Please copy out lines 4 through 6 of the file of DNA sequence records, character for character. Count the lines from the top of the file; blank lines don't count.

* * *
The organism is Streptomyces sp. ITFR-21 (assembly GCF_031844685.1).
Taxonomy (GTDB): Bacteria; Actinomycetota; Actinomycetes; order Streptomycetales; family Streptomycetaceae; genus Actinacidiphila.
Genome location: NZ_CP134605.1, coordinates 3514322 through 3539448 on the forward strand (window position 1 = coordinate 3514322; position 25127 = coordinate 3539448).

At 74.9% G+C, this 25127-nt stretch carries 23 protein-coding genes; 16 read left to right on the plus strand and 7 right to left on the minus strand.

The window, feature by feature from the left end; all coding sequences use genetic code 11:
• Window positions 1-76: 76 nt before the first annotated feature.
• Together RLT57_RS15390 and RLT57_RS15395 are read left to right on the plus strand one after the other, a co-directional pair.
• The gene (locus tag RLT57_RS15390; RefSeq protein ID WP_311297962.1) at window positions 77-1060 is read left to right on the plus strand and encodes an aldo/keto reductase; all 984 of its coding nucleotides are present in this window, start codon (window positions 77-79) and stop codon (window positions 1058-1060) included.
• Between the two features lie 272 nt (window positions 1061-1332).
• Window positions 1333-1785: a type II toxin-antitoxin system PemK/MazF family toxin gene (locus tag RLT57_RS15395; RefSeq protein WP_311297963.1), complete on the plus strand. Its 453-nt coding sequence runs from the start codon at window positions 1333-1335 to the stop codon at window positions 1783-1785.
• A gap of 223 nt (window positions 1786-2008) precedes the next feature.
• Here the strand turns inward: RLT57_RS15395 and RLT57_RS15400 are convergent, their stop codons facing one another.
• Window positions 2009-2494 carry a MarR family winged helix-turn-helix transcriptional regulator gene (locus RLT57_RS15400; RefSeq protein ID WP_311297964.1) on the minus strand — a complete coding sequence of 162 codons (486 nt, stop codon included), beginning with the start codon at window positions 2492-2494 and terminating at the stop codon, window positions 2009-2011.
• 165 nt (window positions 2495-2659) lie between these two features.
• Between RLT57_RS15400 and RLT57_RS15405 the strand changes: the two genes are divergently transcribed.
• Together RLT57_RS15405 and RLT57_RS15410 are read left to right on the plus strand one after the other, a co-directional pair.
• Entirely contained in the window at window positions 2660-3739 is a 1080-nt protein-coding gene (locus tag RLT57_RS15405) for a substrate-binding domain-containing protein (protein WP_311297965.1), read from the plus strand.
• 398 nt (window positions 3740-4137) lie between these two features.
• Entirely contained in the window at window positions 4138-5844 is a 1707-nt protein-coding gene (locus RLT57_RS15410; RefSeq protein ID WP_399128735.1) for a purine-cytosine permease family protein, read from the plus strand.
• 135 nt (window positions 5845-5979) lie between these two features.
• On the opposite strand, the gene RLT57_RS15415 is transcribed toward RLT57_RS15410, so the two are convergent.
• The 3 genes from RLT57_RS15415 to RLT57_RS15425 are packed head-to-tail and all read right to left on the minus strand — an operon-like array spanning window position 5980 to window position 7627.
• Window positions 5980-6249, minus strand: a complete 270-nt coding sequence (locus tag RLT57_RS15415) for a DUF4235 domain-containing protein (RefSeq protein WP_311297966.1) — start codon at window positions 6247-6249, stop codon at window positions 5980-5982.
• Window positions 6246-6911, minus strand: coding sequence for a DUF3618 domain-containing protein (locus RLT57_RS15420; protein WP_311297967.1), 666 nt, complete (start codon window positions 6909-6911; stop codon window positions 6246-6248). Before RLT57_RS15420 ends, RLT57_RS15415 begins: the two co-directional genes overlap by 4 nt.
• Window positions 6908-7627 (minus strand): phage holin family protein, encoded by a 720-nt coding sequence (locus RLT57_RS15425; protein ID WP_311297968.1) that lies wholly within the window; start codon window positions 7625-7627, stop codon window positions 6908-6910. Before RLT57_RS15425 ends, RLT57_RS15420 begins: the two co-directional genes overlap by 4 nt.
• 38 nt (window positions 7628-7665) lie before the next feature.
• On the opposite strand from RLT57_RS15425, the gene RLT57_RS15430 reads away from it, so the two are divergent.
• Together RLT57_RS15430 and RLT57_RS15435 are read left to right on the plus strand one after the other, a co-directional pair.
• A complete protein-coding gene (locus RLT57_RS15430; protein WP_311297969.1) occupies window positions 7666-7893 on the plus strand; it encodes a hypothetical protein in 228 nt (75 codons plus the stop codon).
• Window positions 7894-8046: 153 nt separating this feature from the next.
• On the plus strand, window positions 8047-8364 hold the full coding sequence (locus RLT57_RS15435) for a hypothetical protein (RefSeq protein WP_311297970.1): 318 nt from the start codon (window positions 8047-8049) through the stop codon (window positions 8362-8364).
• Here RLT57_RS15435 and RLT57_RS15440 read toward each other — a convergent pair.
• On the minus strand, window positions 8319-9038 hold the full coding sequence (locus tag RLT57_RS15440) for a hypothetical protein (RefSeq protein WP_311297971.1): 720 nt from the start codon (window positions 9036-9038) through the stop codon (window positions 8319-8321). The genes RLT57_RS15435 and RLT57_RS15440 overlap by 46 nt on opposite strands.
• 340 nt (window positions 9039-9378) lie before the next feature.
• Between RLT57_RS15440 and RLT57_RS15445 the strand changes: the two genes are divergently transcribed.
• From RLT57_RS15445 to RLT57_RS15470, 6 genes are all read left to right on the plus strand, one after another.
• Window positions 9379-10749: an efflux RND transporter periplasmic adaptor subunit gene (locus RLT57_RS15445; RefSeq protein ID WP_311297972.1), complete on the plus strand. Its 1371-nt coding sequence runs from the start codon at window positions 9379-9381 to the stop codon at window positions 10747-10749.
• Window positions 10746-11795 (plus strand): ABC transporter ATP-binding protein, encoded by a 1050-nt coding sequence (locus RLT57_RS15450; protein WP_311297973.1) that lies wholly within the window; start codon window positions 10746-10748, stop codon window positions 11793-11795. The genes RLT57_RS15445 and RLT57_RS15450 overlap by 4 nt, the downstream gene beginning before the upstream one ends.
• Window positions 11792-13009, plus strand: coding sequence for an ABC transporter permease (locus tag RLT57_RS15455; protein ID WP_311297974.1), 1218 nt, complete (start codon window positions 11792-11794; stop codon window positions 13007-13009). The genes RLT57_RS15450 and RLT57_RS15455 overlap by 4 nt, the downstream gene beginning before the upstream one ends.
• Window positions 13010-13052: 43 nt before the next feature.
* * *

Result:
At 74.9% G+C, this 25127-nt stretch carries 23 protein-coding genes; 16 read left to right on the plus strand and 7 right to left on the minus strand.

The window, feature by feature from the left end; all coding sequences use genetic code 11:
• Window positions 1-76: 76 nt before the first annotated feature.